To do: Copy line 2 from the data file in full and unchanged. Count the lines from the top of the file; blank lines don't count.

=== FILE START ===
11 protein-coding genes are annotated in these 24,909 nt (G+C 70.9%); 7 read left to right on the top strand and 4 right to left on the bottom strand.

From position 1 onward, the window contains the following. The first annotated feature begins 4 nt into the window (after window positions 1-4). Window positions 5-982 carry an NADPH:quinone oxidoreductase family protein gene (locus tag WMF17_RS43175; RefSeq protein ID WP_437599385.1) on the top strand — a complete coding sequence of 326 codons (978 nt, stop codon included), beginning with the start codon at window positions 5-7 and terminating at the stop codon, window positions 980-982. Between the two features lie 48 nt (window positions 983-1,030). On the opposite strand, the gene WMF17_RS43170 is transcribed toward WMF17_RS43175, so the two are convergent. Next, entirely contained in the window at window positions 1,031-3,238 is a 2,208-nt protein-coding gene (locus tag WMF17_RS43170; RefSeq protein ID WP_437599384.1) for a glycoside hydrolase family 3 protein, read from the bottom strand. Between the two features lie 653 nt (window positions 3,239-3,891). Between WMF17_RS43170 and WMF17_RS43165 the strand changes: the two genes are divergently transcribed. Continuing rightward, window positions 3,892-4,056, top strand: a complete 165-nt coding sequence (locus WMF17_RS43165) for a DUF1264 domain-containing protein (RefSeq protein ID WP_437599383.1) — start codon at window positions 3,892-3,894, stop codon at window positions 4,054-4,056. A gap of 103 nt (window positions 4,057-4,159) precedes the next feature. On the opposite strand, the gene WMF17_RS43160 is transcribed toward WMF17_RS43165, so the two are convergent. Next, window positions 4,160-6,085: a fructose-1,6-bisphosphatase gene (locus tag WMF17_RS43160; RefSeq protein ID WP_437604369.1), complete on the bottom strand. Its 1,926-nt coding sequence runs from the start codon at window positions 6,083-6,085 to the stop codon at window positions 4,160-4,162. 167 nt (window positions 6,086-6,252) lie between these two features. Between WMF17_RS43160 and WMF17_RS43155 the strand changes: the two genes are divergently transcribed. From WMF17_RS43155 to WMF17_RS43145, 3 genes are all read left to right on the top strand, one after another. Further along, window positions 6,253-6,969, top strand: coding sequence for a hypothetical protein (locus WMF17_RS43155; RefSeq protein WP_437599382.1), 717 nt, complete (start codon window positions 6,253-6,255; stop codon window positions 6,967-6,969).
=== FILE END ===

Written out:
From position 1 onward, the window contains the following. The first annotated feature begins 4 nt into the window (after window positions 1-4). Window positions 5-982 carry an NADPH:quinone oxidoreductase family protein gene (locus tag WMF17_RS43175; RefSeq protein ID WP_437599385.1) on the top strand — a complete coding sequence of 326 codons (978 nt, stop codon included), beginning with the start codon at window positions 5-7 and terminating at the stop codon, window positions 980-982. Between the two features lie 48 nt (window positions 983-1,030). On the opposite strand, the gene WMF17_RS43170 is transcribed toward WMF17_RS43175, so the two are convergent. Next, entirely contained in the window at window positions 1,031-3,238 is a 2,208-nt protein-coding gene (locus tag WMF17_RS43170; RefSeq protein ID WP_437599384.1) for a glycoside hydrolase family 3 protein, read from the bottom strand. Between the two features lie 653 nt (window positions 3,239-3,891). Between WMF17_RS43170 and WMF17_RS43165 the strand changes: the two genes are divergently transcribed. Continuing rightward, window positions 3,892-4,056, top strand: a complete 165-nt coding sequence (locus WMF17_RS43165) for a DUF1264 domain-containing protein (RefSeq protein ID WP_437599383.1) — start codon at window positions 3,892-3,894, stop codon at window positions 4,054-4,056. A gap of 103 nt (window positions 4,057-4,159) precedes the next feature. On the opposite strand, the gene WMF17_RS43160 is transcribed toward WMF17_RS43165, so the two are convergent. Next, window positions 4,160-6,085: a fructose-1,6-bisphosphatase gene (locus tag WMF17_RS43160; RefSeq protein ID WP_437604369.1), complete on the bottom strand. Its 1,926-nt coding sequence runs from the start codon at window positions 6,083-6,085 to the stop codon at window positions 4,160-4,162. 167 nt (window positions 6,086-6,252) lie between these two features. Between WMF17_RS43160 and WMF17_RS43155 the strand changes: the two genes are divergently transcribed. From WMF17_RS43155 to WMF17_RS43145, 3 genes are all read left to right on the top strand, one after another. Further along, window positions 6,253-6,969, top strand: coding sequence for a hypothetical protein (locus WMF17_RS43155; RefSeq protein WP_437599382.1), 717 nt, complete (start codon window positions 6,253-6,255; stop codon window positions 6,967-6,969).